Tuesday, February 24, 2015

The Babadook (2014)


***NOTE: The following analysis/review may contain MILD SPOILERS regarding some detail in the film, but not to the extent of making the film viewing experience any lesser.***


The horror genre has gone very stale of late. On one hand, there are violent slasher flicks that offer nothing interesting in terms of substance other than gory visuals. And then there are those done-to-death plots of haunted houses, demonic possessions, unhappy spirits, exorcisms, and of course, the very common, oft-used plot device of little children seeing apparitions, but their parents denying their claim until the very end. Australian filmmaker Jennifer Kent offers an interesting spin on that last mentioned premise in her debut flick, "The Babadook" (2014). Despite borrowing from the age-old device, she steers clear of most other cliches associated with the plot and introduces a fresh, compelling psychological twist to the proceedings.

Amelia (Essie Davis) is a single mother still coping with the traumatic loss of her husband who was killed whilst driving her to the hospital to have her only son, Samuel (Noah Wiseman). Amelia loves her son, but the incident has clearly had a huge impact on her psyche as a person and hence is affecting her role as a parent. 

Under such circumstances, in Samuel's bedtime stories collection, out of nowhere, appears a pop-up book of the menacing "Mister Babadook" a creepy looking hat-clad monster in black. The book has certain ominous messages, and appears to be genuinely scary and inappropriate for kids. Very soon, Samuel, who is already obsessed with violence and killing monsters, begins to see the Babadook all around him and rigs up weapons to kill the monster and protect his mum!

Things start to spiral out of control, when Samuel's behaviour gets increasingly aggressive and delusional. Very soon, it all begins to have an effect on Amelia, as paranoia and fear grip her. Following some strange occurrences, she begins to feel the presence of a sinister being around her, and is convinced that they are being stalked.

Unlike other films of the genre that disregard the characters, Kent's film serves as an intimate character study of Amelia, a grief-stricken single mother dealing with her loss and struggling to raise a problem child. Despite making the claims, she clearly hasn't gotten over the loss of her husband. She continues to have dreams of falling and recalls the accident in a half-broken sleep. She longs for a companion. While Amelia loves Samuel and does what she can to raise him all by herself, she can never erase the fact that Samuel was born the day her husband died. Despite a great concern for Samuel, there are moments of unmistakable rejection for the boy.

A thankless elderly care job, and the pressures of raising her son take a visible toll on her, deriving her of sleep, making her all haggard with fatigue. She mostly lacks any social life, but for a friendly male co-worker and her sister Claire. With a dreary life of this sort, it is not surprising that there are pent up emotions owing to loneliness and restrained freedom, a frustration built over the years, being released in the form of hostility and irritation in response to Samuel's annoying behaviour. With the entry of the Babadook, this behaviour seems to be amplified with Amelia's demeanour getting progressively volatile, and bordering on violent psychosis.

Toward the latter half of the film, the madness reaches extreme proportions in some hair-raising moments. Certain jaw-dropping sequences bring to mind the David Lynch brand of psychological thrillers with hallucinating central characters having a questionable mental state, who are unable to distinguish between reality and imagination. The cheap jump-scare tactics are kept at bay, relying instead on intense, shocking sequences that implore you to sit up and pay attention. Adding to it is an atmosphere of dread that literally gets under your skin, with some nightmarish imagery, recurring dialog and a constant sensation of an invisible presence lurking around the corner.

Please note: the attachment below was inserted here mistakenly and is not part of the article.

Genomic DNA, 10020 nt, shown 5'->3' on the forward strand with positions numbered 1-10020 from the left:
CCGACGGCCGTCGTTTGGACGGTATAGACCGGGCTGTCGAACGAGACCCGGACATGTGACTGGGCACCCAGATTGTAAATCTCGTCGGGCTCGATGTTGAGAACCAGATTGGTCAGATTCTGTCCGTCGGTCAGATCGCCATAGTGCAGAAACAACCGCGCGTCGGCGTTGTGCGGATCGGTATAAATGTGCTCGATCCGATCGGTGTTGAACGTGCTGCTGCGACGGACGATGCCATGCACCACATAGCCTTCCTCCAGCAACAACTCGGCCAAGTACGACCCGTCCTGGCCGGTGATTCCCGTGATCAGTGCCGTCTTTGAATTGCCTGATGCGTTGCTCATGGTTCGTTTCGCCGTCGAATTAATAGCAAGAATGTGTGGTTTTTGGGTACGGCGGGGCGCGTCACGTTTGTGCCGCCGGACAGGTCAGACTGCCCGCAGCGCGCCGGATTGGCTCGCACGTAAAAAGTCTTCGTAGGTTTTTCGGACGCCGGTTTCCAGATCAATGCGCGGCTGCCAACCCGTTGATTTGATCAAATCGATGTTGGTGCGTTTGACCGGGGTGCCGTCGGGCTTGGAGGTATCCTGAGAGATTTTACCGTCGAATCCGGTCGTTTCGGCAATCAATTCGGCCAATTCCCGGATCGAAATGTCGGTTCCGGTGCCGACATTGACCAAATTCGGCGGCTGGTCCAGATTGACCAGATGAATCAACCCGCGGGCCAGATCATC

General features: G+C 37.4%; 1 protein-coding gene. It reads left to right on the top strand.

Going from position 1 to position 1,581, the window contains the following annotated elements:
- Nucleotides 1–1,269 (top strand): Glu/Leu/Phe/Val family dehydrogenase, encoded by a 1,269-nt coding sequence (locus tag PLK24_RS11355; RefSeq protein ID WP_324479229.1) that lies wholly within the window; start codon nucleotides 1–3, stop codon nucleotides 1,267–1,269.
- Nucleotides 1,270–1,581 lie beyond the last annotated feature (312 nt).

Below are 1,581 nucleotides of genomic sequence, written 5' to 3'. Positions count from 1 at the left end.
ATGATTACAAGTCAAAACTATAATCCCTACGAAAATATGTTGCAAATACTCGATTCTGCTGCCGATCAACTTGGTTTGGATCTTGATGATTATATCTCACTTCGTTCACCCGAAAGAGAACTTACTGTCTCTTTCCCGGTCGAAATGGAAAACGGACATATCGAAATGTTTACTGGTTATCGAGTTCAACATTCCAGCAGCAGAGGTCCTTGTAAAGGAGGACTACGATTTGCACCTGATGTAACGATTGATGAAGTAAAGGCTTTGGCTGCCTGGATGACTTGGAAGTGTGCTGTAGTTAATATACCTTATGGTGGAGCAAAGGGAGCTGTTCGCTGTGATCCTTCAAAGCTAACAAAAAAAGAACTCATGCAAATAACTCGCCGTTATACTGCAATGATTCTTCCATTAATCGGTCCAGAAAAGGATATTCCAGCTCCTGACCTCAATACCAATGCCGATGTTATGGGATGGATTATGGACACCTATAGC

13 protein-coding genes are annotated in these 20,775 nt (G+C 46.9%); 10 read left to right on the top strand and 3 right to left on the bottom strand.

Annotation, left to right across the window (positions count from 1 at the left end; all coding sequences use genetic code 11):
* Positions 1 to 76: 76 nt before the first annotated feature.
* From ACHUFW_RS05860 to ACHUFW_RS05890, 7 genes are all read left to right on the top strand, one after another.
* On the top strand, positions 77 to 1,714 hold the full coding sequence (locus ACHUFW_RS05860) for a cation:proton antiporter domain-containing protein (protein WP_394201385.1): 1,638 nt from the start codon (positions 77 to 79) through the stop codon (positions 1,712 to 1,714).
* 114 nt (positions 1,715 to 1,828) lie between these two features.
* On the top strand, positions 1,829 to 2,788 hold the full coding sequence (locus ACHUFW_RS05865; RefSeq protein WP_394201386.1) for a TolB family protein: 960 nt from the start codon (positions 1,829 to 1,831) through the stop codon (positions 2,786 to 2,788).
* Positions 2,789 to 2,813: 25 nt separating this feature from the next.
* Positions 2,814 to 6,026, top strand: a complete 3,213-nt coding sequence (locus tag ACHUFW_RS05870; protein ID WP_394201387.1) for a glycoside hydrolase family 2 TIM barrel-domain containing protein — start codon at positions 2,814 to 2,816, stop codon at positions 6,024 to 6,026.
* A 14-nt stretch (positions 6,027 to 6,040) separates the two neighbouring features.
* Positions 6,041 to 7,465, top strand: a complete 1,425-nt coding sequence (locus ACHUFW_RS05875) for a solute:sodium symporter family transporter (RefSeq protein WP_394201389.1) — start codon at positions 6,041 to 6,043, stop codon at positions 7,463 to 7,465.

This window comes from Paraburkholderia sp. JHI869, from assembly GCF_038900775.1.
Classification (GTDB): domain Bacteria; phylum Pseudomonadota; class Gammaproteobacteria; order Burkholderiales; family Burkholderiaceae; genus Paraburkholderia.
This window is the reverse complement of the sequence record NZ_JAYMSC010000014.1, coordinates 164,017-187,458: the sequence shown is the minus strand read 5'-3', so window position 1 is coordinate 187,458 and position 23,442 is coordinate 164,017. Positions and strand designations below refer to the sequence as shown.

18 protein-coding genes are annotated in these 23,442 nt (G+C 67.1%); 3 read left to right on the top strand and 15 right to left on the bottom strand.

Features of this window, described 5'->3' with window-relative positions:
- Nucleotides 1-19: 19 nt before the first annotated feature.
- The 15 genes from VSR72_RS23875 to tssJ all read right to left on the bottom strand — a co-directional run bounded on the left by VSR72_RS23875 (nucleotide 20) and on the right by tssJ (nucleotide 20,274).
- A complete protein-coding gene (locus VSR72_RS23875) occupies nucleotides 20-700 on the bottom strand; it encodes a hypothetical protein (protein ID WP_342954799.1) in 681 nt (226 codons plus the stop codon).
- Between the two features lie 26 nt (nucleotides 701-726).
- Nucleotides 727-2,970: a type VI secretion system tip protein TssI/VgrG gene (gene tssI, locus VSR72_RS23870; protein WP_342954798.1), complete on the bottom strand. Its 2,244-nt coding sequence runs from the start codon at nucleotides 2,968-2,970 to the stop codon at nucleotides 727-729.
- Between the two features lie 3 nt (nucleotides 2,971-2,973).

Another fresh touch is how the Babadook isn't pigeonholed with a label of a supernatural entity, which is usually the case. So indeed, it isn't spelled out if it's a ghost, an evil spirit, a demon, a psychopath, or even a figment of imagination. All that is apparent is that it's an antagonistic presence of some sort. In fact the Babadook is seen only in the shadows or split-second illusory images, the kind that make one think that the mind is playing tricks and there's really nothing there!

There are hints to suggest that the Babadook is in fact a dark, malevolent manifestation of the negative energy that stems from a stagnation that comes from being stuck in time; the inability to move on from a tragedy. Could it be a symbol of grief, an unpleasant memory, a can of worms that needs to be fed and maintained with more bowls of worms for it can never be totally erased from the heart and mind? And therefore, thanks to the rich subtext surrounding the titular entity, there is no room for convulsive displays of possession, no religious rituals to rid ghosts, or any of that stuff which has become so boring lately.

Instead, what we have is some solid psychological horror, an ode of sorts to Stanley Kubrick's "The Shining" (1980), that focuses on insanity gradually engulfing a parent, who thereby turns into a predator from a protector. One particular scene in which a mentally deteriorated Amelia mocks and imitates a whining Samuel, directly references a similar sequence in the Kubrick film when Jack Nicholson's character completely loses his marbles and derides Shelley Duvall's pleas of taking their son to the doctor.

It was essential to have a solid performer to pull off the Jack Nicholson kind of over the top dementia and Essie Davis rivals that act with a fantastic performance. She displays a wide range of emotions, from a sobbing, vulnerable mother to a hysterical and dangerous, psychotic maniac. Noah Wiseman appears to annoy quite a bit for a while, but it only goes to show how effective the little actor is in his display of an irritating kid who manages to irk the hell out of his mother.